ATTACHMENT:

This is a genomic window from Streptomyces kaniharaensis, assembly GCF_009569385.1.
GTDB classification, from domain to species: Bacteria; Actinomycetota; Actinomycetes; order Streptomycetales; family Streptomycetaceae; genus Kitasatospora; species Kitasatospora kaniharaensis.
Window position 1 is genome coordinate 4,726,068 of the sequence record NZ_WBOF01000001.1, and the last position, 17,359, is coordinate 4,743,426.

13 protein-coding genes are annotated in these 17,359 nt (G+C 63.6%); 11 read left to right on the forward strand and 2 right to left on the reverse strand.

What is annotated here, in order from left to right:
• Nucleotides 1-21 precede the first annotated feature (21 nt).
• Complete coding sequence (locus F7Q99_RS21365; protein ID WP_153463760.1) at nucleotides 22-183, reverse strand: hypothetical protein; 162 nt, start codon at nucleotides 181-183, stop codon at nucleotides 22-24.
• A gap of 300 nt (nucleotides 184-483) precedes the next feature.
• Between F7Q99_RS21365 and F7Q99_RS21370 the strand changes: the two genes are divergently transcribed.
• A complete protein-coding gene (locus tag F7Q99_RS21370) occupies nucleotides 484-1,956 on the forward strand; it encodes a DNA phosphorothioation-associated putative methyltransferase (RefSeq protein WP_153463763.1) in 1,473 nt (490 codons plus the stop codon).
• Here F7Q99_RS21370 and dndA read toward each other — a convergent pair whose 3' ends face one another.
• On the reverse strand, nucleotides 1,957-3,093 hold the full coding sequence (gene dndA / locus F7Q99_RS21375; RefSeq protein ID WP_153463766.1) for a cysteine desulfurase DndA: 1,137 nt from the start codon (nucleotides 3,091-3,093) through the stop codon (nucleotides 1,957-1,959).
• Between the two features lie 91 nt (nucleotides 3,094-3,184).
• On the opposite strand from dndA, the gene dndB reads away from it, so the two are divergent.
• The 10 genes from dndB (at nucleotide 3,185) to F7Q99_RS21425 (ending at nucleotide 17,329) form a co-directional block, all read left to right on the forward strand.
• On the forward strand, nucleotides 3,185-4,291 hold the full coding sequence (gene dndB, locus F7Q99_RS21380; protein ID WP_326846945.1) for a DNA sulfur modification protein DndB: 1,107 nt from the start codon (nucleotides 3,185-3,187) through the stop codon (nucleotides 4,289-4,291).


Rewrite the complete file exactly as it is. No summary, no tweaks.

This is a genomic window from Streptomyces kaniharaensis, assembly GCF_009569385.1.
GTDB classification, from domain to species: Bacteria; Actinomycetota; Actinomycetes; order Streptomycetales; family Streptomycetaceae; genus Kitasatospora; species Kitasatospora kaniharaensis.
Window position 1 is genome coordinate 4,726,068 of the sequence record NZ_WBOF01000001.1, and the last position, 17,359, is coordinate 4,743,426.

13 protein-coding genes are annotated in these 17,359 nt (G+C 63.6%); 11 read left to right on the forward strand and 2 right to left on the reverse strand.

What is annotated here, in order from left to right:
• Nucleotides 1-21 precede the first annotated feature (21 nt).
• Complete coding sequence (locus F7Q99_RS21365; protein ID WP_153463760.1) at nucleotides 22-183, reverse strand: hypothetical protein; 162 nt, start codon at nucleotides 181-183, stop codon at nucleotides 22-24.
• A gap of 300 nt (nucleotides 184-483) precedes the next feature.
• Between F7Q99_RS21365 and F7Q99_RS21370 the strand changes: the two genes are divergently transcribed.
• A complete protein-coding gene (locus tag F7Q99_RS21370) occupies nucleotides 484-1,956 on the forward strand; it encodes a DNA phosphorothioation-associated putative methyltransferase (RefSeq protein WP_153463763.1) in 1,473 nt (490 codons plus the stop codon).
• Here F7Q99_RS21370 and dndA read toward each other — a convergent pair whose 3' ends face one another.
• On the reverse strand, nucleotides 1,957-3,093 hold the full coding sequence (gene dndA / locus F7Q99_RS21375; RefSeq protein ID WP_153463766.1) for a cysteine desulfurase DndA: 1,137 nt from the start codon (nucleotides 3,091-3,093) through the stop codon (nucleotides 1,957-1,959).
• Between the two features lie 91 nt (nucleotides 3,094-3,184).
• On the opposite strand from dndA, the gene dndB reads away from it, so the two are divergent.
• The 10 genes from dndB (at nucleotide 3,185) to F7Q99_RS21425 (ending at nucleotide 17,329) form a co-directional block, all read left to right on the forward strand.
• On the forward strand, nucleotides 3,185-4,291 hold the full coding sequence (gene dndB, locus F7Q99_RS21380; protein ID WP_326846945.1) for a DNA sulfur modification protein DndB: 1,107 nt from the start codon (nucleotides 3,185-3,187) through the stop codon (nucleotides 4,289-4,291).